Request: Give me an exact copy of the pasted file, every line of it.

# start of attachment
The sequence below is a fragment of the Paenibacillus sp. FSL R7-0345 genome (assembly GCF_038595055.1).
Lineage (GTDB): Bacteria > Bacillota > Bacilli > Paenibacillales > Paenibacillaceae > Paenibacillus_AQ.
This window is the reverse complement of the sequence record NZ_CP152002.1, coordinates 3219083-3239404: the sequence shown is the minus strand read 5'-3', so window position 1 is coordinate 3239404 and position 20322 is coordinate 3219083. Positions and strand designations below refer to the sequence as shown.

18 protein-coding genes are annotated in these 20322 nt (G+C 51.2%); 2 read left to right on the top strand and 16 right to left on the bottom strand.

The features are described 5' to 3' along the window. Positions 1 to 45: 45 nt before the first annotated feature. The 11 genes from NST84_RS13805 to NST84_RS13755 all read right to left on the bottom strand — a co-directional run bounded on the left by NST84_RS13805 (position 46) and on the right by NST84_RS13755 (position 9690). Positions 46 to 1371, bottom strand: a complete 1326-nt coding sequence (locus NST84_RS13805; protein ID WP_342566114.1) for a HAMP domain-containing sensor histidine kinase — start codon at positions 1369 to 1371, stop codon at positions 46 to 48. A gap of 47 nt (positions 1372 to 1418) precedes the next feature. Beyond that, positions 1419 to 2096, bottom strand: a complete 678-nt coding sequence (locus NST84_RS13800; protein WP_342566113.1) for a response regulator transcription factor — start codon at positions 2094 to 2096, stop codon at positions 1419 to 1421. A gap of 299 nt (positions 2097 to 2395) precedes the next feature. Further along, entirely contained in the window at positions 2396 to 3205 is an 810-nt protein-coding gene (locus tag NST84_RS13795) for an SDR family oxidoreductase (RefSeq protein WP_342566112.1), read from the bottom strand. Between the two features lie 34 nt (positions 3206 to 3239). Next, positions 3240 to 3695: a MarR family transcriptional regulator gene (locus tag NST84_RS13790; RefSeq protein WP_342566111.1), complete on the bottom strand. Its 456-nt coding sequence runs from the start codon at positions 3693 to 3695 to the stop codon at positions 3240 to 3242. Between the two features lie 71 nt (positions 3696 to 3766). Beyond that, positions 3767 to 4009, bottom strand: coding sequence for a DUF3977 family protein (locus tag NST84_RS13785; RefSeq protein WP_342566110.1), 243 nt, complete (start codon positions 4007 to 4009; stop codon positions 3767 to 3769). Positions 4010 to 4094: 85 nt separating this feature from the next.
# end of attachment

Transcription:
The sequence below is a fragment of the Paenibacillus sp. FSL R7-0345 genome (assembly GCF_038595055.1).
Lineage (GTDB): Bacteria > Bacillota > Bacilli > Paenibacillales > Paenibacillaceae > Paenibacillus_AQ.
This window is the reverse complement of the sequence record NZ_CP152002.1, coordinates 3219083-3239404: the sequence shown is the minus strand read 5'-3', so window position 1 is coordinate 3239404 and position 20322 is coordinate 3219083. Positions and strand designations below refer to the sequence as shown.

18 protein-coding genes are annotated in these 20322 nt (G+C 51.2%); 2 read left to right on the top strand and 16 right to left on the bottom strand.

The features are described 5' to 3' along the window. Positions 1 to 45: 45 nt before the first annotated feature. The 11 genes from NST84_RS13805 to NST84_RS13755 all read right to left on the bottom strand — a co-directional run bounded on the left by NST84_RS13805 (position 46) and on the right by NST84_RS13755 (position 9690). Positions 46 to 1371, bottom strand: a complete 1326-nt coding sequence (locus NST84_RS13805; protein ID WP_342566114.1) for a HAMP domain-containing sensor histidine kinase — start codon at positions 1369 to 1371, stop codon at positions 46 to 48. A gap of 47 nt (positions 1372 to 1418) precedes the next feature. Beyond that, positions 1419 to 2096, bottom strand: a complete 678-nt coding sequence (locus NST84_RS13800; protein WP_342566113.1) for a response regulator transcription factor — start codon at positions 2094 to 2096, stop codon at positions 1419 to 1421. A gap of 299 nt (positions 2097 to 2395) precedes the next feature. Further along, entirely contained in the window at positions 2396 to 3205 is an 810-nt protein-coding gene (locus tag NST84_RS13795) for an SDR family oxidoreductase (RefSeq protein WP_342566112.1), read from the bottom strand. Between the two features lie 34 nt (positions 3206 to 3239). Next, positions 3240 to 3695: a MarR family transcriptional regulator gene (locus tag NST84_RS13790; RefSeq protein WP_342566111.1), complete on the bottom strand. Its 456-nt coding sequence runs from the start codon at positions 3693 to 3695 to the stop codon at positions 3240 to 3242. Between the two features lie 71 nt (positions 3696 to 3766). Beyond that, positions 3767 to 4009, bottom strand: coding sequence for a DUF3977 family protein (locus tag NST84_RS13785; RefSeq protein WP_342566110.1), 243 nt, complete (start codon positions 4007 to 4009; stop codon positions 3767 to 3769). Positions 4010 to 4094: 85 nt separating this feature from the next.